Monday, September 15, 2014

The Real Reasons We Are Overwhelmed by Housework



Every day readers arrive at the Blue Day site looking for help with the house work. Many have desperately typed 'overwhelmed with housework' into Google, and ended up here. It leads the way to a housekeeping routine that is not theoretical, but based on what I actually do (more or less, often less) each week. I think it is rather useful and keeps the place ticking along nicely. However, it isn't quite enough, is it? Useful housekeeping routines abound, but there have been times in my life, where like my readers, I have been absolutely overwhelmed by housework as well. It doesn't seem sensible, does it? Housework is basically a collection of rather repetitive tasks that aren't difficult to learn, and aren't particularly physically demanding for the average person. They are, beyond question, off the scale of tedious towards mind-numbingly boring, depending on your level of tolerance for such things. But that doesn't explain why so many people, including me, have found a clean and tidy house so difficult to achieve.

Here are the places I have found myself in throughout my life when the housework has been overwhelming:

New babies and small children: Chaos, chaos, chaos. Oh, my goodness, is there no end to all the sick and the poop and the crying and the snot and the sleepless nights and the MESS! Well, there is, eventually, but that's not much use in the middle of it all. This is a time for survival, with occasional bursts of unreasonable joy when tickling tiny toes. Sleep when your baby is sleeping, do not use that time to catch up on housework. Mummy-lying-down time is essential. If you can, do the housework with the baby in its little baby seat, watching and learning (you can never start too young..). Toddlers will slow down housework considerably, but try to remember - you are home with your toddler for a reason. Slow down with her. Take two hours to fold washing and do the vacuuming together. There is absolutely nothing more valuable to her educational development and her relationship with you than to count socks and arrange the underwear by colour. Put old socks on your hands and hers and dance to loud music while dusting. You will no doubt go stir crazy whilst doing all this, so make that music REALLY loud.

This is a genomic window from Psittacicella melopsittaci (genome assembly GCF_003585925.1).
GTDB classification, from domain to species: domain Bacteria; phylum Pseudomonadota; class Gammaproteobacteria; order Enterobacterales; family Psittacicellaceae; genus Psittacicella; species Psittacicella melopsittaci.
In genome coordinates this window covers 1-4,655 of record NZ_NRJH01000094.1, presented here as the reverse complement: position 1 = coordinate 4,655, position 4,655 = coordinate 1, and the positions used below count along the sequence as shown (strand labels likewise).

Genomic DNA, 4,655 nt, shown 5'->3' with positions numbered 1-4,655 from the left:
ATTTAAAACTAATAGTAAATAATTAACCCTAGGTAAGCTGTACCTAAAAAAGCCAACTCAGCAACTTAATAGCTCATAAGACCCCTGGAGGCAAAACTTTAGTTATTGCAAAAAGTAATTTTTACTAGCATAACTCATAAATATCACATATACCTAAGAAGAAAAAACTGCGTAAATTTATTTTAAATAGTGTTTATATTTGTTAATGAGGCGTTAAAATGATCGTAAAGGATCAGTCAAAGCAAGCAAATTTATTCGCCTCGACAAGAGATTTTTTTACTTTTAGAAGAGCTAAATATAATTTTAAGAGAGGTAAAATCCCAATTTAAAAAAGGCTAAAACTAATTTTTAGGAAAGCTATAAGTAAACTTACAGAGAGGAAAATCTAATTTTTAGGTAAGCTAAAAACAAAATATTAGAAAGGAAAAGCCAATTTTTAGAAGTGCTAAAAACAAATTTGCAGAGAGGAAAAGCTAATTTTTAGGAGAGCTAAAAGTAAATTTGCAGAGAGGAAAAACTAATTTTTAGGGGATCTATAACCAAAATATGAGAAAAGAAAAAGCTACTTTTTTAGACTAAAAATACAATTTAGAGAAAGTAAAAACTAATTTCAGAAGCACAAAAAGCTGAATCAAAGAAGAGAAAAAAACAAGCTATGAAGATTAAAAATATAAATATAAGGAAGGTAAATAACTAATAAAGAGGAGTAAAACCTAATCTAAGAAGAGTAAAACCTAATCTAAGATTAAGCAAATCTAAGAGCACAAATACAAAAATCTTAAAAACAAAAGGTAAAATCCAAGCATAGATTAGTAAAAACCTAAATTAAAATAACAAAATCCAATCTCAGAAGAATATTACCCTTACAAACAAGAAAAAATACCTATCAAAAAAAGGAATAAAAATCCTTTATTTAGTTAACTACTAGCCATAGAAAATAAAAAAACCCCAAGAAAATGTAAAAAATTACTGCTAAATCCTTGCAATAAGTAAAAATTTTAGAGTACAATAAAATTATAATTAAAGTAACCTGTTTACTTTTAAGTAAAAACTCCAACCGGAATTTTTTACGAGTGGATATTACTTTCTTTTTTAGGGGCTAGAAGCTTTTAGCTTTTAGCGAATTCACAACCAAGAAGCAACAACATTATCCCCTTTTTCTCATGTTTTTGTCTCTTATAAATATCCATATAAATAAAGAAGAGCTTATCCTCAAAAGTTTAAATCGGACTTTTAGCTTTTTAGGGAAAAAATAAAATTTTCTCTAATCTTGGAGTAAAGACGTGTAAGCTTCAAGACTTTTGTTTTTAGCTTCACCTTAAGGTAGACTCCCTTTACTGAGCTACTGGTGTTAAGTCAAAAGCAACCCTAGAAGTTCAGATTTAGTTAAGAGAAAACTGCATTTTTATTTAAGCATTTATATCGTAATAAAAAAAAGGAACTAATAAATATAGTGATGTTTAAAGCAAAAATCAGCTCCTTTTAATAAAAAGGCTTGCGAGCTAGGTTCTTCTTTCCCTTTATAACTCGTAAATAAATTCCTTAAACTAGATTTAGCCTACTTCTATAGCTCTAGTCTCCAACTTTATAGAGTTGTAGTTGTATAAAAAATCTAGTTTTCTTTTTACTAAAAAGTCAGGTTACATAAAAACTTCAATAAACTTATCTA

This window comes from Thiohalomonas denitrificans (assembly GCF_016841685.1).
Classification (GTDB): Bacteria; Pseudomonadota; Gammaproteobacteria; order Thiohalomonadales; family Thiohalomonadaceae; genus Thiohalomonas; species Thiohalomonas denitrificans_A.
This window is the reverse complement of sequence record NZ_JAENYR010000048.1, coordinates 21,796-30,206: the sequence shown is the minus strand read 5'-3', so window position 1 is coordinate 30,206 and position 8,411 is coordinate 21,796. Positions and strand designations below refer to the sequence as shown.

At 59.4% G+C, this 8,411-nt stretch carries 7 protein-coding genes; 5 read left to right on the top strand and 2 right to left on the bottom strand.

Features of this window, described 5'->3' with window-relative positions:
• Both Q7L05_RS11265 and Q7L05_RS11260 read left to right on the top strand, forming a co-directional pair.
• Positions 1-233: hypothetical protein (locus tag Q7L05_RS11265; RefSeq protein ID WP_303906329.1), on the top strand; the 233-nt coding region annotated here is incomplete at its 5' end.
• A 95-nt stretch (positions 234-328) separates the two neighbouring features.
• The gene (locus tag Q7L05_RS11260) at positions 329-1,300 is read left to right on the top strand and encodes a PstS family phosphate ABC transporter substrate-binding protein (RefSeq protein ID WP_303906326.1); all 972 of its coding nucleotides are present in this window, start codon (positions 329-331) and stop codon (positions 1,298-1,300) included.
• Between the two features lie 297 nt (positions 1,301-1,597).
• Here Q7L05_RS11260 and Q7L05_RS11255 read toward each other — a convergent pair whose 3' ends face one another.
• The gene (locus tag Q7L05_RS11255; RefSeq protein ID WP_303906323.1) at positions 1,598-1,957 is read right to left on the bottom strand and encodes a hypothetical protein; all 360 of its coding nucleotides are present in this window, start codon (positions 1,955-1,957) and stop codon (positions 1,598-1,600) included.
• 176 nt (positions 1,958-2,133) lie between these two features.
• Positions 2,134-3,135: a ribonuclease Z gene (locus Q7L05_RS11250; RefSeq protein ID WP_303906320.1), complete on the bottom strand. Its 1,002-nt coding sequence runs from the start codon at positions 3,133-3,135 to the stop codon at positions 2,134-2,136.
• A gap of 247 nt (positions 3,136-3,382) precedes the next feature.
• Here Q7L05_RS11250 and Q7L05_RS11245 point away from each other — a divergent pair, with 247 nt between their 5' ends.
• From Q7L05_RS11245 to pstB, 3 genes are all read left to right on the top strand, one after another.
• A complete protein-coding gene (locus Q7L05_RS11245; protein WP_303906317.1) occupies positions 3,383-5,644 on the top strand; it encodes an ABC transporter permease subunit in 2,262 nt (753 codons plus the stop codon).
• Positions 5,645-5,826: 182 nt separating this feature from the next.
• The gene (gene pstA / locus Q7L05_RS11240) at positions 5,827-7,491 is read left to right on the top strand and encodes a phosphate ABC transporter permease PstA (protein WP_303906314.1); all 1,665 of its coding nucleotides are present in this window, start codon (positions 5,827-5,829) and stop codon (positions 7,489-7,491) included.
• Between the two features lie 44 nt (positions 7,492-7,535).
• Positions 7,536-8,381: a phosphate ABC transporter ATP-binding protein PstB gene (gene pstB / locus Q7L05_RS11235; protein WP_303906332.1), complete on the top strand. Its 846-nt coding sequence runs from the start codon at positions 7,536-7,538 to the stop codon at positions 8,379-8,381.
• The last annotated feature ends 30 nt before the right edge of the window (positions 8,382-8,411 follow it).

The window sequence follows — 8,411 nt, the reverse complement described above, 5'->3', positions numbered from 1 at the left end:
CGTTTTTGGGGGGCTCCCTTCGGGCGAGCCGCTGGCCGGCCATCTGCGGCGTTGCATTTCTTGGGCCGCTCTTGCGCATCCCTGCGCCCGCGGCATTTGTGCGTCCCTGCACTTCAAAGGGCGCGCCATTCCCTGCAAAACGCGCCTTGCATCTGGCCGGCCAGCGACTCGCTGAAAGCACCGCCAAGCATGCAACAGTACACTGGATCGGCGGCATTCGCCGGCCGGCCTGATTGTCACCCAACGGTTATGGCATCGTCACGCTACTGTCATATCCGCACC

If you are reading this and pregnant, forget painting the baby's room, it won't care. Take a look around your house and get rid of everything you don't absolutely love RIGHT NOW. Make sure you have cupboard space for everything that is left. Look at all that stuff you have collected for the baby. Get rid of at least half of it. Send all the toys to the charity shop. Babies don't need toys, they need you and a wooden spoon to chew on and cardboard tubes from the paper towel roll to wave around and hoot into. Look around your house again. Is there anything on the floor at all other than furniture? Would a sergeant-major be happy with the state of your cupboards? NOW you are ready to have that baby. I so wish someone had told me this before I had children!